Inspired by the Humans of New York photoblog, we’re showcasing some of the incredible stories and experience of people throughout our organisation – both sworn and non-constabulary staff - in our new series, People of Police
Natasha - Manager, Harm Reduction
Kia ora koutou. For as long as I can remember I wanted to join Police. My mum once asked why and I replied, “I think being a police officer isn’t what you do, I think for some it’s who you are”. I felt that was the case for me.
After initially being told I was ‘too short’ due to a height restriction (by half a centimetre), the restriction was removed and in 1992 I graduated and returned to Palmerston North.
I have held many roles within Police in provincial and rural stations and also at the Royal New Zealand Police College and Police National Headquarters. The majority of my career has been spent in the Criminal Investigations Branch (CIB) investigating serious crimes, followed by training staff to become detectives. I then became a Detective Senior Sergeant and the National Co-ordinator Child Protection.
After promotion to Inspector, I moved into a role leading and supporting our police districts as they engage with key iwi and community partners in the co-design of a community response to family harm called Whāngaia Ngā Pā Harakeke.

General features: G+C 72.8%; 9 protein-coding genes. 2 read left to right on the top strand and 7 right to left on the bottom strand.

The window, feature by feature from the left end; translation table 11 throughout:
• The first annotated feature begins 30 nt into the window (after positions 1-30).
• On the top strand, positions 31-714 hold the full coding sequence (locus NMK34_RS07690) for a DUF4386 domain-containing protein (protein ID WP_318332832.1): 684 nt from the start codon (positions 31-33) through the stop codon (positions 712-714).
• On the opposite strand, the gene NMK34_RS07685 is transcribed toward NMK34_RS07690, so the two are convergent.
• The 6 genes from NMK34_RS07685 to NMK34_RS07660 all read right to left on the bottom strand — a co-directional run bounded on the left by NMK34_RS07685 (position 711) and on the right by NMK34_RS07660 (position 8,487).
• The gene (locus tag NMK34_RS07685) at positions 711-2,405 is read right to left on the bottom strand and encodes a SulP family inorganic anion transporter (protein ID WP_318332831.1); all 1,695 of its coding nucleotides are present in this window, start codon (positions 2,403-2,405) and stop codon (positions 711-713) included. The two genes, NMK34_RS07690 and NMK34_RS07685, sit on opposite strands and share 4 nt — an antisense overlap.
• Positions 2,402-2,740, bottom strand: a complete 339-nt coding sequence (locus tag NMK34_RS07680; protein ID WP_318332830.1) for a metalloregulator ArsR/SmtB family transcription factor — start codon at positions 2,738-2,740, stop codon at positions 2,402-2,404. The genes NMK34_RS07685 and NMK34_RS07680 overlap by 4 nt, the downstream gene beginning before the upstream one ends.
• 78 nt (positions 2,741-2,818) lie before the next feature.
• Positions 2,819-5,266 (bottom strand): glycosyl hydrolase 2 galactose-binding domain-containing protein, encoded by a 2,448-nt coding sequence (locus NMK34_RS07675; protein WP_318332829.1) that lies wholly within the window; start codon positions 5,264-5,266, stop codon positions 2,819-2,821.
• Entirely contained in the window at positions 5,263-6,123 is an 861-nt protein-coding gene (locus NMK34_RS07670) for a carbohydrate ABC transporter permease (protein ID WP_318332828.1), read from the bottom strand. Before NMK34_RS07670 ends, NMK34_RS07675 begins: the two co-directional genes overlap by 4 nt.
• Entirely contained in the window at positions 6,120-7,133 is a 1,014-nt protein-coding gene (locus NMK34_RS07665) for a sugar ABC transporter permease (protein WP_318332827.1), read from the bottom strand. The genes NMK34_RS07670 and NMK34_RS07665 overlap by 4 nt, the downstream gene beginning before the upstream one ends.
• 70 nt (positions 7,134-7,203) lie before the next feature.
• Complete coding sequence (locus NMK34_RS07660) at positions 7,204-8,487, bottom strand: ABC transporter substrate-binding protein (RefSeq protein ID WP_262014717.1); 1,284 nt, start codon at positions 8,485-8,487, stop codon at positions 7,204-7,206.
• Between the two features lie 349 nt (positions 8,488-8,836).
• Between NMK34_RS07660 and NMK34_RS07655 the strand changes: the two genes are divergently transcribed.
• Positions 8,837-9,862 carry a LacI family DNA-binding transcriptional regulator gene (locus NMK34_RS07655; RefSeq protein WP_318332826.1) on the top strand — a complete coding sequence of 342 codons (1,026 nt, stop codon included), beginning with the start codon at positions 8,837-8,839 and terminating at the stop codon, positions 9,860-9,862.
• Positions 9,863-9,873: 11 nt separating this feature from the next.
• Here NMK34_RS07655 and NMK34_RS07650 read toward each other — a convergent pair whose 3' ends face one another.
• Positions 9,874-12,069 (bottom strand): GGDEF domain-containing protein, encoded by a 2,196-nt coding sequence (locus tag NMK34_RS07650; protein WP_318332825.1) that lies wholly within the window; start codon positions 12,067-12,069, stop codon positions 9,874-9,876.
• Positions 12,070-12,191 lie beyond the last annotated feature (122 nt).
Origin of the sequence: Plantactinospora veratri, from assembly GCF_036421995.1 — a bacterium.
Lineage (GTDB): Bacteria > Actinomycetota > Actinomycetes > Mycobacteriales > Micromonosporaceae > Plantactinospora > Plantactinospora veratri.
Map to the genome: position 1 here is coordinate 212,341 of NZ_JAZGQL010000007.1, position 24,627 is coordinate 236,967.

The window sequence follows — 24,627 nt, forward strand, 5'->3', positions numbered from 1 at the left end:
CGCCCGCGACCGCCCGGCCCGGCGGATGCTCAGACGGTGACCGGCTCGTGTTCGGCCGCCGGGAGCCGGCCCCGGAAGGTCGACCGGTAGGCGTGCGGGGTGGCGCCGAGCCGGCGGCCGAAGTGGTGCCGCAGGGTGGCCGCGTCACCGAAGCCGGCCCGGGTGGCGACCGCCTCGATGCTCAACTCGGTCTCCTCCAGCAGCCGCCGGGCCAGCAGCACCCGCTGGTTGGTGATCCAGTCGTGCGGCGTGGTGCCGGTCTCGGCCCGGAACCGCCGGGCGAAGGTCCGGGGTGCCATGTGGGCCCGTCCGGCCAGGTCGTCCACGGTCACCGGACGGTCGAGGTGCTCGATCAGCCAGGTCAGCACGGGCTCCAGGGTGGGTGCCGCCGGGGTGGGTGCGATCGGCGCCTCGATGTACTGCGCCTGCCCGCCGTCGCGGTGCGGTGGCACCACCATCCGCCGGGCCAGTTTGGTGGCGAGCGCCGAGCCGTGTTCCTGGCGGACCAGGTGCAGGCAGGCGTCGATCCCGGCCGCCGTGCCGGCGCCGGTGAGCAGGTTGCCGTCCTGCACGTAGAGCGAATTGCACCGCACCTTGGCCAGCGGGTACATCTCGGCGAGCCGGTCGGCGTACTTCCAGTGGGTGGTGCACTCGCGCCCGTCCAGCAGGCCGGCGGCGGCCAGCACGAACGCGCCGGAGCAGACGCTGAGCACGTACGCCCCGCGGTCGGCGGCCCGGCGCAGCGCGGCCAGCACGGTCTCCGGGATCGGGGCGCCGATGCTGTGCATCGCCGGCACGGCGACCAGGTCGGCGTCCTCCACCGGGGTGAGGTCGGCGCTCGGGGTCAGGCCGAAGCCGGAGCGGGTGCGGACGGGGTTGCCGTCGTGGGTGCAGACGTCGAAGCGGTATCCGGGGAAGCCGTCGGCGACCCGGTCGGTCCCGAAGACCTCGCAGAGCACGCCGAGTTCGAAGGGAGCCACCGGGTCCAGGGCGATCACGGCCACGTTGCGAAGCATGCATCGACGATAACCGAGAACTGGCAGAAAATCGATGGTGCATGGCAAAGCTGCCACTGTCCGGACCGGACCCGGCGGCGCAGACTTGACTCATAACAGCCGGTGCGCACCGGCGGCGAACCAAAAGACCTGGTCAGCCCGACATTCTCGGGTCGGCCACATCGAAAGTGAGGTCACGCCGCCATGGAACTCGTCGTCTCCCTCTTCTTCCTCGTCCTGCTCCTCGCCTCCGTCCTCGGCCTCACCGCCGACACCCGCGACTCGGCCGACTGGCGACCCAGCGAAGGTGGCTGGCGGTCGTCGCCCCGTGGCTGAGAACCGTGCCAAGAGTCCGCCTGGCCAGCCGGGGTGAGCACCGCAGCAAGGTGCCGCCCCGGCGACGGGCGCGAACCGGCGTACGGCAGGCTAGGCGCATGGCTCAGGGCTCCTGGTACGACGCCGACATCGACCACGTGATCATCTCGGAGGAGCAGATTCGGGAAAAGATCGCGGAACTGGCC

Ensuring that tamariki and victims of serious crime receive the justice they deserve is vital. Many child abuse victims and child and family violence homicides I will never forget, and they help drive the work I lead today.
Currently as the manager of Prevention - Harm Reduction, I am responsible for the areas of family harm, youth and victims at a national level. Understanding what it is that our partners are trying to achieve and working very genuinely with them to achieve those common goals is crucial. I am privileged to work with amazing people across Government, non-Government organisations and community partners in this kaupapa.
In Police we strive for our communities to be safe and feel safe, and we will only achieve this outcome if we can work effectively with iwi, individuals, whānau, communities, and organisations to best support community wellbeing.
Ehara taku toa I te toa takitahi, engari he toa takitini.
My success is not my own but from many others.